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NEWS
March 12, 1989 | By Bill Bryson, Special to The Inquirer
There is an old Glasgow story about a policeman who arrests a drunk on Sauchiehall Street, one of the city's main thoroughfares, but hauls him around the corner to Hope Street to book him. When asked why, the policeman explains: "Because I can spell Hope Street. " That joke tells you a little about the Glasgow sense of humor, but even more about Glasgow life, since it involves a policeman and a drunk. Most Glasgow stories involve a policeman and a drunk, but then policemen and drunks have long been a highly visible feature of the city's landscape.
NEWS
September 23, 1996 | By Christian Davenport, INQUIRER CORRESPONDENT
The solicitor warned that the township could lose the case. Many residents wanted to fight anyway. So the five supervisors have decided to go to court to defend their refusal to let Glasgow Inc. move its asphalt plant closer to a residential area. In April, the board voted, 4-1, to reject Glasgow's request. The company wanted to move its King of Prussia plant to the Swedeland-Swedesburg area. At a meeting Thursday night, the board again contended that moving the plant to Flint Hill and Church Roads would create a noxious hazard that would compromise the health, quality of life, and property values of nearby residents.
NEWS
May 14, 2015 | By Mike Newall, Inquirer Columnist
Tyrique Glasgow stood on the corner of Taney and Tasker Streets, a few squares of South Philadelphia pavement outside the May Flower Chinese restaurant - a 15-foot stretch of concrete and asphalt that was once his world. A world he had been willing to die for. A world he had been willing to kill for. A world he had gone to war for. From that vantage point, Glasgow scanned the surrounding corners of Grays Ferry and counted off six others like the one where he stood: Six corners in a space not quite the size of a football field, ruled by crews of young men who see little for themselves but the lure of easy money and the threat of early death.
NEWS
October 28, 1996 | By Christian Davenport, INQUIRER CORRESPONDENT
The Board of Supervisors had heeded the admonitions of scores of area residents when it rejected an application to move an asphalt plant closer to a neighborhood. But after an order by a Montgomery County judge, the board reversed its April decision Thursday by a 4-0 vote. That will allow Glasgow Inc. to move its plant from South Henderson Road near Route 202 to about a mile away, at Flint Hill and Church Roads. The relocation, closer to a rock quarry, will make their operation more efficient, Glasgow representatives have said.
NEWS
October 1, 1996 | By Christian Davenport, INQUIRER CORRESPONDENT
The dispute between Upper Merion Township and Glasgow Inc. over a proposal to relocate an asphalt plant closer to a residential area has moved from the township building to the Montgomery County Courthouse. After discussion of the conflict in public meetings before angry residents in recent months, attorneys from both sides pleaded their cases before Judge Albert R. Subers yesterday. Glasgow is hoping the court will overrule the Board of Supervisors, which voted, 4-1, in April to reject Glasgow's application to move the plant about a mile from King of Prussia to the Swedesland-Swedesburg area.
NEWS
April 15, 1996 | By Christian Davenport, INQUIRER CORRESPONDENT
Heeding the objections of residents, the Board of Supervisors has voted to reject a proposal to move an asphalt plant of Glasgow Inc. close to a residential area in King of Prussia. The company operates a plant on Henderson Road in King of Prussia and wants to move about a mile away to Flint Hill and Church Roads, where it operates a rock quarry. Combining the plant and the quarry would save money, Glasgow's attorney, Edward Hughes, told the board at a meeting Thursday. Glasgow claimed it has met all requirements, and its officials argued that the proposed site is highly industrial.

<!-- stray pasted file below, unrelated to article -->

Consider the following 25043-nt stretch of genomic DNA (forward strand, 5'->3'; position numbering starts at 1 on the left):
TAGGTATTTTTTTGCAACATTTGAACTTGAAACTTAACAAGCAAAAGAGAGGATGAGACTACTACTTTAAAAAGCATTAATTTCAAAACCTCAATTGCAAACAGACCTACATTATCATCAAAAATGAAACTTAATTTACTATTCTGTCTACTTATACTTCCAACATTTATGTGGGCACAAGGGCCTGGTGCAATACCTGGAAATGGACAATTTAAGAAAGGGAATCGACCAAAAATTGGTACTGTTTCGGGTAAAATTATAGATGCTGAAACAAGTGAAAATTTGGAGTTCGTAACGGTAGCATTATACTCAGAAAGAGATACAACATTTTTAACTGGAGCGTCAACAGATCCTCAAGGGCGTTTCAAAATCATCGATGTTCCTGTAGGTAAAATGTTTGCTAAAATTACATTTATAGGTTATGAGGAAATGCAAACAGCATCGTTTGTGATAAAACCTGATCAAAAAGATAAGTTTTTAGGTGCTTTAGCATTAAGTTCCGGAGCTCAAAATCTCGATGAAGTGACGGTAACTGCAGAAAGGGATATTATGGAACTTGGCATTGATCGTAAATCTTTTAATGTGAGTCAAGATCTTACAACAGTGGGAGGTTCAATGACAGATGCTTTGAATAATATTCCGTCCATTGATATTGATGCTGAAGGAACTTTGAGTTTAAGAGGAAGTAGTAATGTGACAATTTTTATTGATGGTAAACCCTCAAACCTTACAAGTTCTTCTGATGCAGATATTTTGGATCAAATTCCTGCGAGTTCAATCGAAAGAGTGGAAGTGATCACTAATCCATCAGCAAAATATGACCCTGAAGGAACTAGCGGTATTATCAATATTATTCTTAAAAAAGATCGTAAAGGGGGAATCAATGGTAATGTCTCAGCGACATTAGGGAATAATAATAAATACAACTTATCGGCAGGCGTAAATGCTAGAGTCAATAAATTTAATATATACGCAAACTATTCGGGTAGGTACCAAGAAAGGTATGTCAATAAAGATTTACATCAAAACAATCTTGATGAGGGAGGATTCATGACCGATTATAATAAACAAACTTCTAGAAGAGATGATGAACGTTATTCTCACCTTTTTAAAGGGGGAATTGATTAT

NEWS
October 9, 1996 | By Christian Davenport, INQUIRER CORRESPONDENT
Upper Merion's supervisors must approve an application allowing Glasgow Inc. to move an asphalt plant closer to a residential area, a Montgomery County judge ordered Monday. The supervisors had voted, 4-1, in April to reject Glasgow's proposal to relocate the plant about a mile, from King of Prussia to the Swedesburg-Swedesland area. Dozens of residents had said the plant's noise and smell would lower the quality of their lives and property values. Glasgow appealed, and lawyers for both sides appeared before Judge Albert R. Subers last week.
NEWS
March 19, 1989 | By Joshua Klein, Special to The Inquirer
Marple Township Commissioner Barry Dozor said he'd take a weekly trip to Harrisburg if he could have meetings such as the one he had Wednesday. Dozor and fellow Commissioners John Longacre 2d and Bill DeSanto went to Harrisburg to meet with Secretary of Transportation Howard Yerusalim, local PennDOT engineer Steven Lester and state Sen. F. Joseph Loeper 2d (R., 26th District) to discuss two of the township's most pressing problems - the development of 100 acres in a residential neighborhood and blasting by contractors building the Blue Route.
ENTERTAINMENT
July 13, 2013 | By Steve Klinge, For The Inquirer
The rain held off. The temperature was warm but comfortable, the music breezy and familiar, as the Mann Center kicked off the second year of the Skyline Stage series Wednesday night, with two of indie rock's most beloved bands, Belle & Sebastian and Yo La Tengo. Glasgow's Belle & Sebastian haven't released an album since 2010's Write About Love . (They have a collection of B-sides and remixes coming next month.) This lack of new material meant they would "traipse through the Belle & Sebastian back-catalogue," as leader Stuart Murdoch said.
NEWS
April 18, 2014 | BY GARY THOMPSON, Daily News Staff Writer thompsg@phillynews.com, 215-854-5992
SCARLETT JOHANSSON, heard but not seen in 'Her," is mostly unheard but thoroughly seen in "Under the Skin. " She plays an alien in human form, prowling Glasgow, Scotland, for men, luring them back to her lair, where they wade into an inky black pool, a kind of eerie fish tank/womb where the imprisoned men float helplessly, looking at each other with faces of confused horror. Advance buzz has focused on the fact that alien predator Johansson does a few nude scenes, and that makes "Under the Skin" sound like B-movie sci-fi (remember "Species?